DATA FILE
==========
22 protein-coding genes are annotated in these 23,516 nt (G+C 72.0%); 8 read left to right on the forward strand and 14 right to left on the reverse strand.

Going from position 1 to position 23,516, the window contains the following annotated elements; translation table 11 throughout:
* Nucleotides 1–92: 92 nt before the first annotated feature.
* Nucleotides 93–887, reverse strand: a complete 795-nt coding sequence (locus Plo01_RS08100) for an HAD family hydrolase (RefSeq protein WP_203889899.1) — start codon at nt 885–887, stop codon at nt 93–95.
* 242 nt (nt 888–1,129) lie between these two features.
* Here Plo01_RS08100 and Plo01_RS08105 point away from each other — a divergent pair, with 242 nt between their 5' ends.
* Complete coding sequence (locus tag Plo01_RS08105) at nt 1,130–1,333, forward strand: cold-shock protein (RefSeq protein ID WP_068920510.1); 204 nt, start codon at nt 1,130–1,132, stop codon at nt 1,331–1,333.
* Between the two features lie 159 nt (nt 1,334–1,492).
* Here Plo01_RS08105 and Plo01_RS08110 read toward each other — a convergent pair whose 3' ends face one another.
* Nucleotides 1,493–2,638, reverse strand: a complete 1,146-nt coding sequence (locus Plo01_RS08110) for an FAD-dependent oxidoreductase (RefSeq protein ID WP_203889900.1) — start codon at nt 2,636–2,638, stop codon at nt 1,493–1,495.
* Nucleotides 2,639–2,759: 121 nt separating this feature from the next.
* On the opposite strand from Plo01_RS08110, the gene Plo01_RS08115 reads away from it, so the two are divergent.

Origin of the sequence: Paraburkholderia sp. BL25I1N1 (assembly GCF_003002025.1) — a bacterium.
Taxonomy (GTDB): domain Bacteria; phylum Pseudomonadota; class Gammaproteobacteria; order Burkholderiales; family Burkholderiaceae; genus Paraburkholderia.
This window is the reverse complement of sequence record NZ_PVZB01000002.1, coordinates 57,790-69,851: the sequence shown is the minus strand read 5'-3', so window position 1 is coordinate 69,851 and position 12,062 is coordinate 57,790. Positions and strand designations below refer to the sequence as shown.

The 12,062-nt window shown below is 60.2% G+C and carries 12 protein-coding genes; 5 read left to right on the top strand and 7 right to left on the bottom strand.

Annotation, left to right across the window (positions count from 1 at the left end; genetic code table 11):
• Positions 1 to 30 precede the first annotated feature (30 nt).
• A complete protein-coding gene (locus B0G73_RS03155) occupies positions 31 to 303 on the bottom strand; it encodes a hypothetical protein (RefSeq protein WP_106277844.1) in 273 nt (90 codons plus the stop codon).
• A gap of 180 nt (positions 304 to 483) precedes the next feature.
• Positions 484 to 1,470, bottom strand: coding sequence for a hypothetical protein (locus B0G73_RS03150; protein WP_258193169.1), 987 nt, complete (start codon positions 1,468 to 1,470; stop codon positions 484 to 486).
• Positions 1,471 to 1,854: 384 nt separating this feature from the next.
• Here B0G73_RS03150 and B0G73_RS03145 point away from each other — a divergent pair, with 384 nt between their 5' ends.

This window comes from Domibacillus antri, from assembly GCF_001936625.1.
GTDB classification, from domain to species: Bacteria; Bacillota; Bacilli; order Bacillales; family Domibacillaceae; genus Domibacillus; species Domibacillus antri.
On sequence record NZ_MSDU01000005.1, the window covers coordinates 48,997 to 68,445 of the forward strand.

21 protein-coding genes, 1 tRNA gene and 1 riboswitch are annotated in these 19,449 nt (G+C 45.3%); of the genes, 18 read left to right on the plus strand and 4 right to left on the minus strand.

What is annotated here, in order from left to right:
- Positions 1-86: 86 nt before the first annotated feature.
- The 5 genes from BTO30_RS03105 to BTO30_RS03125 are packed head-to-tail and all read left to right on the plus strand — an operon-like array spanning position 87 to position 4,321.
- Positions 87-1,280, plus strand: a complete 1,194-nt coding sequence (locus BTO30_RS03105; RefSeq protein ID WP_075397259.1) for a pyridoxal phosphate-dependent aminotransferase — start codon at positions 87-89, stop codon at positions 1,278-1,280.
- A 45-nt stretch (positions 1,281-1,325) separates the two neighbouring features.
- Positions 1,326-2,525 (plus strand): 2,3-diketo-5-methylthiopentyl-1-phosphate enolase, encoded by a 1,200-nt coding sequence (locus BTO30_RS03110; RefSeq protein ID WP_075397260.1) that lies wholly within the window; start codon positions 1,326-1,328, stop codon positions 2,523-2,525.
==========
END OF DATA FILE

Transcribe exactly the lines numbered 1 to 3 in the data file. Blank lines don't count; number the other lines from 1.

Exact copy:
22 protein-coding genes are annotated in these 23,516 nt (G+C 72.0%); 8 read left to right on the forward strand and 14 right to left on the reverse strand.

Going from position 1 to position 23,516, the window contains the following annotated elements; translation table 11 throughout:
* Nucleotides 1–92: 92 nt before the first annotated feature.